Weighted Average Cost of Capital (WACC) is calculated by multiplying the cost of each capital source (debt and equity) by its relevant weight and then adding the products together to determine the value. WACC is the average after-tax cost of a company’s various capital sources, including common stock, preferred stock, bonds, and any other long-term debt.

The WACC is the rate at which a company’s future cash flows need to be discounted to arrive at a present value for the business. Management typically uses this ratio to decide whether the company should use debt or equity to finance new purchases. This ratio is very comprehensive because it averages all sources of capital; including long-term debt, common stock, preferred stock, and bonds; to measure an average cost of borrowing funds. It reflects the perceived riskiness of the cash flows.

**Calculation Process of Weighted Average Cost of Capital (WACC)**

The WACC formula is calculated by dividing the market value of the firm’s equity by the total market value of the company’s equity and debt multiplied by the cost of equity multiplied by the market value of the company’s debt by the total market value of the company’s equity and debt multiplied by the cost of debt times 1 minus the corporate income tax rate.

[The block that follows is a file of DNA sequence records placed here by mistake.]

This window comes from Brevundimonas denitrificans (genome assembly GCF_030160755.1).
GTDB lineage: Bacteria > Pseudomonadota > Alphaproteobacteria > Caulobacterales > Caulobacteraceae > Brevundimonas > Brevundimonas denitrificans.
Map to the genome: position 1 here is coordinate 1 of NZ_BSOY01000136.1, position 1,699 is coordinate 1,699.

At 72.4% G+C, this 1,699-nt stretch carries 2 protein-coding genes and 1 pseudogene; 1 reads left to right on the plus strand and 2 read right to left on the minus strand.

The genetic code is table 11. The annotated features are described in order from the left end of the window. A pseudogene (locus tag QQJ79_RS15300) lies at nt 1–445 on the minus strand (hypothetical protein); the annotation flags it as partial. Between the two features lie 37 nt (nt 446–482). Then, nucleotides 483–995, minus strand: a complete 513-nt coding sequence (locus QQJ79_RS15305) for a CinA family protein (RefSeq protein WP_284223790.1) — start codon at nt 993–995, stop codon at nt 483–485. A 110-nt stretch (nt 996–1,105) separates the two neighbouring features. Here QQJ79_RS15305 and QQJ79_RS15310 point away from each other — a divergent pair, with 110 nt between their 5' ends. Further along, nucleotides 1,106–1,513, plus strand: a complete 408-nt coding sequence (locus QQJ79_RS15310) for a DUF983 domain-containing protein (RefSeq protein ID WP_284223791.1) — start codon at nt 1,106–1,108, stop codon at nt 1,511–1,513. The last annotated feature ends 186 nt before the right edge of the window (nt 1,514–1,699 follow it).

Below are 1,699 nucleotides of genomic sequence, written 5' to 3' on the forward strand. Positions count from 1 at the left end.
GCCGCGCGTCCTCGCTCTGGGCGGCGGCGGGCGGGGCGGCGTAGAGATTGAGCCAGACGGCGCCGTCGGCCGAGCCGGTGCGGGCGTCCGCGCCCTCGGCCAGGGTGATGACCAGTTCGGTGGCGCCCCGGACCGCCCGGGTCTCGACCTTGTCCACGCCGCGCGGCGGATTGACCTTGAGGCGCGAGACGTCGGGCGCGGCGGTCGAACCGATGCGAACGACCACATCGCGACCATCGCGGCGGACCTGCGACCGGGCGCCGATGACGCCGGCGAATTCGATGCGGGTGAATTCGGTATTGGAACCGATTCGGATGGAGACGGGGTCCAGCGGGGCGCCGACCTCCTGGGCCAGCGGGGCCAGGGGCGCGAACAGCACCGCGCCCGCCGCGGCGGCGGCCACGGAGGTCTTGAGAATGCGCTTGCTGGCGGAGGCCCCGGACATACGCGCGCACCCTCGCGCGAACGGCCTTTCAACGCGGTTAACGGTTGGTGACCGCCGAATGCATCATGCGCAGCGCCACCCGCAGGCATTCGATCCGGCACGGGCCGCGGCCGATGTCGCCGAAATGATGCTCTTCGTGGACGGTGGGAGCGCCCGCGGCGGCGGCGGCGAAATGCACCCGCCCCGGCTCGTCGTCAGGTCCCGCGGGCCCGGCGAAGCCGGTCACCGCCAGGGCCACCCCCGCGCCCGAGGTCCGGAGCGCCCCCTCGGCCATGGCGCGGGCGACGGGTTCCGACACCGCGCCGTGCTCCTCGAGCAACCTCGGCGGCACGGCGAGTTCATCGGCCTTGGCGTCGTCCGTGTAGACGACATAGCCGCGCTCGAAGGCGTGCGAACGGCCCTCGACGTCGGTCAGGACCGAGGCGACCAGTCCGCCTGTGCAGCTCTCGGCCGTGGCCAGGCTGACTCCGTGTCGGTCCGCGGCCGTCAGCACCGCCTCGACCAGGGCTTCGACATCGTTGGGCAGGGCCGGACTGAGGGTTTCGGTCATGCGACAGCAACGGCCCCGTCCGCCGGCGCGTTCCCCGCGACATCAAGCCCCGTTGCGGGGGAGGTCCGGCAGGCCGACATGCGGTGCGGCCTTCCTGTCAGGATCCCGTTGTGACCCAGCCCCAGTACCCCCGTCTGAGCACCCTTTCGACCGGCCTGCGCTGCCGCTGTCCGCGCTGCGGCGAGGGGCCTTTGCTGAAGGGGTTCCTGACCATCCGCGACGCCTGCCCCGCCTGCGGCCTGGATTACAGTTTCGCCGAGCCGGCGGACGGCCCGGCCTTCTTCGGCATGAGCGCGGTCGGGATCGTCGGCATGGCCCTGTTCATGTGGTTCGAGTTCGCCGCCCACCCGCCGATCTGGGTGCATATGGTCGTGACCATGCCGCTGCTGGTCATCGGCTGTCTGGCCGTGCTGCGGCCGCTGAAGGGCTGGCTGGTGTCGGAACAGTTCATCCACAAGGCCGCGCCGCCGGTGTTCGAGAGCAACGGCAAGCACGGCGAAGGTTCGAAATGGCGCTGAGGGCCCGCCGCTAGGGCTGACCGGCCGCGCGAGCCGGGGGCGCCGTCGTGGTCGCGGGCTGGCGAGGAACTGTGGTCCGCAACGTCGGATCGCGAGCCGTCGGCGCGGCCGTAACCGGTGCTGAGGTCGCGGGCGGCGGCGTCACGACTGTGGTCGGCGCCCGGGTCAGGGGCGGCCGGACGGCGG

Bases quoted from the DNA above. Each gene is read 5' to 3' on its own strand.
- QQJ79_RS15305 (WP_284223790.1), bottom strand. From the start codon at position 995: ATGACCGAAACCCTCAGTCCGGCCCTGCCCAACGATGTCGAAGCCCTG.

**Step I: calculation of component or specific cost of capital:**

- After-tax cost of debt (kdt)
- Cost of preference share (kp)
- Cost of equity share (ke)
- Cost of retained earnings( kr)

**Step II: Calculation of proportion or weight of the source of capital:**

- Proportion or weight of debt (Wd) = Amount of debt/Total Capital
- Weight of preference share (Wp) = Amount of preference share/Total capital
- Weight of equity share (We)= Amount of equity share/Total capital
- Weight of retained earnings (Wr)= Amount of retained earnings/ Total capital

**Step III: Calculation of Weighted average cost of capital (WACC):**

WACC = Wd x kdt+ Wp x kp+ We x ke + Wr x kr

The WACC calculation is pretty complex because there are so many different pieces involved, but there are really only two elements that are confusing: establishing the cost of equity and the cost of debt. After you have these two numbers figured out calculating WACC is a breeze.